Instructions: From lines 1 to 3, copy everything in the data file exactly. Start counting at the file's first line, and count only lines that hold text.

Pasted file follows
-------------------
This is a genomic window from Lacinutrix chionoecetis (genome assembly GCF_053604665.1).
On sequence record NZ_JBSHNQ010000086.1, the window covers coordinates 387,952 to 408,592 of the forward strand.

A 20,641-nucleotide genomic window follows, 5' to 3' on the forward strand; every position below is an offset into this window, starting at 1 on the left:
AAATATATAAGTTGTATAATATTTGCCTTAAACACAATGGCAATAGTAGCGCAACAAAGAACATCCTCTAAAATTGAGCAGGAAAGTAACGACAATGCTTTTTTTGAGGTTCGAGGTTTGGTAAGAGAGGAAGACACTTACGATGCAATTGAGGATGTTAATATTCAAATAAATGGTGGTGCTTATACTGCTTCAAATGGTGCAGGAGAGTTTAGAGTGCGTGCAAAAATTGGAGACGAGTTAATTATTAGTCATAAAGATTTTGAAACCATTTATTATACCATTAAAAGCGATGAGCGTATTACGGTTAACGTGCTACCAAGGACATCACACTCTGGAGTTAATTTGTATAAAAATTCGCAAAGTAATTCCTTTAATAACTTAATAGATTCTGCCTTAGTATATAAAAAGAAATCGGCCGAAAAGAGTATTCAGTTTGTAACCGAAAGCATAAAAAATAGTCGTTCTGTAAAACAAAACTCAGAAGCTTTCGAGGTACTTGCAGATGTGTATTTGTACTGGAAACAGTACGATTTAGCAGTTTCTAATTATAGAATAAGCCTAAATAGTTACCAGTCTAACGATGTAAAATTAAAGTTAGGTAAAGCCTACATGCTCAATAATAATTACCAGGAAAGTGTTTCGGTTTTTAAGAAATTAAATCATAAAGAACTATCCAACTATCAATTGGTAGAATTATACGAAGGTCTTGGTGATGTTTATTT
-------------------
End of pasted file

This is a genomic window from Lacinutrix chionoecetis (genome assembly GCF_053604665.1).
On sequence record NZ_JBSHNQ010000086.1, the window covers coordinates 387,952 to 408,592 of the forward strand.

A 20,641-nucleotide genomic window follows, 5' to 3' on the forward strand; every position below is an offset into this window, starting at 1 on the left: